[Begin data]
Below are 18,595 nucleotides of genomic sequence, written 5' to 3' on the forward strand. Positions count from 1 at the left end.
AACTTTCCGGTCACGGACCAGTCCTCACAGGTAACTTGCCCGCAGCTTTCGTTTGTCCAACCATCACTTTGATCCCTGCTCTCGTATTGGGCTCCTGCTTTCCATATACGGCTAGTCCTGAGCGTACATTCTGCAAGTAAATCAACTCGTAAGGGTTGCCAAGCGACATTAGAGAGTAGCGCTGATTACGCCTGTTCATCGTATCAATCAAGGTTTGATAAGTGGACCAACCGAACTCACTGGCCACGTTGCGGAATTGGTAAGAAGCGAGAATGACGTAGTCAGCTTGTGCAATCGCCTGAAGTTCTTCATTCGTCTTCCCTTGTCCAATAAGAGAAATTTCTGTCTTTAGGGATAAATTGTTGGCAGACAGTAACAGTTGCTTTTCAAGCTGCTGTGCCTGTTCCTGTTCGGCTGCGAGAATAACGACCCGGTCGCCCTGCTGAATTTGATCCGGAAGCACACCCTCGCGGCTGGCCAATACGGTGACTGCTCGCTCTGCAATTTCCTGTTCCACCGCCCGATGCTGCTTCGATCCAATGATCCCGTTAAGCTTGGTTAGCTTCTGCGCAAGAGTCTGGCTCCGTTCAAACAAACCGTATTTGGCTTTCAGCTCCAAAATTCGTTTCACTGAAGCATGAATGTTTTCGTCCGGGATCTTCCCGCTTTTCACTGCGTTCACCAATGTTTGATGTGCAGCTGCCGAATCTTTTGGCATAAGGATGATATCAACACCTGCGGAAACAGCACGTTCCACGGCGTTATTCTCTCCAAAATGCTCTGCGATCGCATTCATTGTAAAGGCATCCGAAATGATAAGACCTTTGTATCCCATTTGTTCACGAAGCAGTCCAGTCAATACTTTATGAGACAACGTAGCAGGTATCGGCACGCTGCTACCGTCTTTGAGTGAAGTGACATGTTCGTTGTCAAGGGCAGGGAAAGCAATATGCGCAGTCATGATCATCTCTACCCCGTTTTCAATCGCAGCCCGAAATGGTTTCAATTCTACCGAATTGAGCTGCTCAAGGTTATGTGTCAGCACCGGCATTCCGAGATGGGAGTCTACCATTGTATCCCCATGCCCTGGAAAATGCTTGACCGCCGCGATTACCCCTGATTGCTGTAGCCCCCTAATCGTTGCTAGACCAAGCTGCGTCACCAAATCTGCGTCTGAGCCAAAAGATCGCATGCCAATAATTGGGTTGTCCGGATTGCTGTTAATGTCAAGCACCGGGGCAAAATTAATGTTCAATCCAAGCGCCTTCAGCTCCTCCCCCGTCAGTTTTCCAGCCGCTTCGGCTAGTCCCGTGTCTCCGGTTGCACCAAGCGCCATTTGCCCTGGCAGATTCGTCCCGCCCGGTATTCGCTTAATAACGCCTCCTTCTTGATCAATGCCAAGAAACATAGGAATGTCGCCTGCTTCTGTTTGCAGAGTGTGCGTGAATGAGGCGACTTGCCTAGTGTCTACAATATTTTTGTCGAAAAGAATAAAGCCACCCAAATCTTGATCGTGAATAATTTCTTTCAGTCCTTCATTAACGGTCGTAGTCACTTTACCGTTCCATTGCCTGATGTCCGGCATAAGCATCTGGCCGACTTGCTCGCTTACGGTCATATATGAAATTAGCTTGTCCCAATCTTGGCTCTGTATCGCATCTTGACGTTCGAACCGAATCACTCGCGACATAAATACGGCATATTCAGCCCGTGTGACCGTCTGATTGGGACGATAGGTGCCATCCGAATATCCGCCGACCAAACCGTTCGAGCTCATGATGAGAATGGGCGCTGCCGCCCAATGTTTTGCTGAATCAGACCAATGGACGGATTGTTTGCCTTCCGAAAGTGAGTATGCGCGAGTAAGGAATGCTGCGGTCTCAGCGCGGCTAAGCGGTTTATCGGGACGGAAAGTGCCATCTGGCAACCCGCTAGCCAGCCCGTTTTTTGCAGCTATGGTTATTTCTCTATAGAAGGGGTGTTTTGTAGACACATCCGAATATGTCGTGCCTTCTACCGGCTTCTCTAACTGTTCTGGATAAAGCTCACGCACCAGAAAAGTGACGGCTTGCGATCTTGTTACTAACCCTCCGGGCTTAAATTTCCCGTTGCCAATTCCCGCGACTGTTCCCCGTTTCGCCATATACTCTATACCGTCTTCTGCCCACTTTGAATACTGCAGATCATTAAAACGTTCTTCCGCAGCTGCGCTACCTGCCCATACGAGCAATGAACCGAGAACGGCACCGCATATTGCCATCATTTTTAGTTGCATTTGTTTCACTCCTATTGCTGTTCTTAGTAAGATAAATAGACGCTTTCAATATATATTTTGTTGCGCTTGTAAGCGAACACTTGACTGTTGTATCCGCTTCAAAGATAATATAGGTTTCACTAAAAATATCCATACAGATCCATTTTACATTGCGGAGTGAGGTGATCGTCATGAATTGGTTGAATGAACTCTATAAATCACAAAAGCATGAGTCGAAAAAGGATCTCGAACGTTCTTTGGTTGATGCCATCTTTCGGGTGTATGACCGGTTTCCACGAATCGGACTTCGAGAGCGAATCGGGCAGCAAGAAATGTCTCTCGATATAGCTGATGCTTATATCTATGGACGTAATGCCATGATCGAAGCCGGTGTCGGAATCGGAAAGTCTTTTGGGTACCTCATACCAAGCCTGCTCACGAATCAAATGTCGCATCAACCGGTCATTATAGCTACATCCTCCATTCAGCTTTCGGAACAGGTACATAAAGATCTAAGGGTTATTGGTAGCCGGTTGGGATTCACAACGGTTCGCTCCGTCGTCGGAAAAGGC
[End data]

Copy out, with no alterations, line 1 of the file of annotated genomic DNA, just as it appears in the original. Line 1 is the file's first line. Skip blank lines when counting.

Below are 18,595 nucleotides of genomic sequence, written 5' to 3' on the forward strand. Positions count from 1 at the left end.